But there is much more to the act of seeing than just observing, and Ed touches on this topic numerous times, not just in the chapter on The Eye but in later chapters – there is how we see, and how the camera sees. How early on there was more trust, the adage of the “camera never lies”, a naïve assumption of course, every image ever shot will contain some deliberate elements from the photographer. Sometimes it is as simple as what they chose to show in the frame and what they omitted. At other times, as Ed discusses in later chapters on Power and Ideology, it is more sinister, more thought-out, a planned use of imagery, edits, cross-cuts and other techniques carefully used to create a specific message, be it blatant propaganda films beloved by Goebbels or the more insidious messages which many mainstream movies carry, some in an obvious, heavy-handed way (think of the ‘anti-red’ messages blatant in some McCarthy era movies in the US) or mainstream movies which celebrate military achievements and actively collaborate with the armed forces to make the film (giving the authorities direct influence over the making of the film and its message), or more subtle messages, such as supposed societal norms being reinforced (marriage, family, heterosexuality, gender roles) and how some films transgress these notions, often to powerful effect.


Time and space are essential qualities in cinema – the imagery can show us an endless variety of spaces, from galaxies far away to the sweeping, iconic landscapes of a John Ford Western, while also recording specific moments, thoughts and actions in time, held forever in the camera’s eye. And of course cinema can manipulate those aspects of reality in a way we poor humans cannot – we’re forever stuck in a linear timeline, able to look in one direction at a time. The film can show us multiple viewpoints, long panoramas or intimate close-ups and do so rapidly, or even merge scenes in a way the human eye cannot. And it can play with time; early film genius Georges Melies discovering the edit through a glitch, a camera jam, a technique now everyday but a century ago revolutionary. You could pause the camera, cut to other scenes, use it for effects (like making a person seemingly disappear), you could have slow-motion, you could reverse the flow of images, you could show events happening at the same time or different times within a few moments of filmic sequence, powers of time and space manipulation we don’t have in the real world but which film frees us to explore.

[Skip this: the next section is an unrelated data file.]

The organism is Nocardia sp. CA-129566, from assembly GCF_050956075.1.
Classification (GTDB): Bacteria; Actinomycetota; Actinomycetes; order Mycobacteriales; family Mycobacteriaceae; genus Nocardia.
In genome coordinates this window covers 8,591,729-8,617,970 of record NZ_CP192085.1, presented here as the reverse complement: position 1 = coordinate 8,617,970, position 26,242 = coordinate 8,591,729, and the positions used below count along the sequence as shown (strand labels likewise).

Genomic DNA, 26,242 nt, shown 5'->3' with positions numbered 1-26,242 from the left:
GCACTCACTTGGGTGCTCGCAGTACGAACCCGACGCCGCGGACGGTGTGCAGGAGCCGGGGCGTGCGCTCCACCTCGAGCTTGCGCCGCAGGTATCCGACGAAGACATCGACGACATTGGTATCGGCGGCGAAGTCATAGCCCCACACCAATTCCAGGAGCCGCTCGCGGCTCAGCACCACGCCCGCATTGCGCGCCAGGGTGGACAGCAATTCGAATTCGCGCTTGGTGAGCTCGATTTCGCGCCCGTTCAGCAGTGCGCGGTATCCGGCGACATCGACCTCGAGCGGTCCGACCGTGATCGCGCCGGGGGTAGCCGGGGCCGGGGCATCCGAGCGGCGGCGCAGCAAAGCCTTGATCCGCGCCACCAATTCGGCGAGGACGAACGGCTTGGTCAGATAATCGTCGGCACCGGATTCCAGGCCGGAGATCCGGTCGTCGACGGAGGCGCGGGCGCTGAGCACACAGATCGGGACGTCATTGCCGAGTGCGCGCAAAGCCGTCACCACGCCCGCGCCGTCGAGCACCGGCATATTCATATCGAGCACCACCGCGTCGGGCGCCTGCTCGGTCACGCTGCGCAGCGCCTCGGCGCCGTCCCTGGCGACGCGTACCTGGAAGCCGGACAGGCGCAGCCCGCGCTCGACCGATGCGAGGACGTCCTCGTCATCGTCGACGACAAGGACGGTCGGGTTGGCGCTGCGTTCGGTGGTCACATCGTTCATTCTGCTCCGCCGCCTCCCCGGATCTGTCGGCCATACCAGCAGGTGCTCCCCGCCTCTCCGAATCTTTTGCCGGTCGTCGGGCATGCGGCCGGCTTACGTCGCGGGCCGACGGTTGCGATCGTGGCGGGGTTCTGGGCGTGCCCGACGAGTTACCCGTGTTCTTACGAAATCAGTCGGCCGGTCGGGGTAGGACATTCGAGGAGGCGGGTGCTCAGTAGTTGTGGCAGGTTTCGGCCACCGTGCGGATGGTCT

These are not just cinematic and storytelling techniques, they also suggest to the human eye and mind different notions about how we perceive the world around us and why we do – as if the invention of the film camera had added an extra sensory layer to those given to our bodies by natural selection. And that is another strength of Filmish – Ed doesn’t just examine some aspects of film-making and how we view cinema, he goes into how these processes have affected our thinking. Filmish is replete with references and quotes to numerous academic theorists throughout. This is a book which celebrates movies but also questions the medium and it offers up some of the academic tools to help with that process of thinking and questioning not just what we se,e but why we see it, why the film-makers decided to show something in a specific manner and more, to develop that critical faculty while still retaining a simple love for the moving image as well, and in this I think Filmish succeeds spectacularly.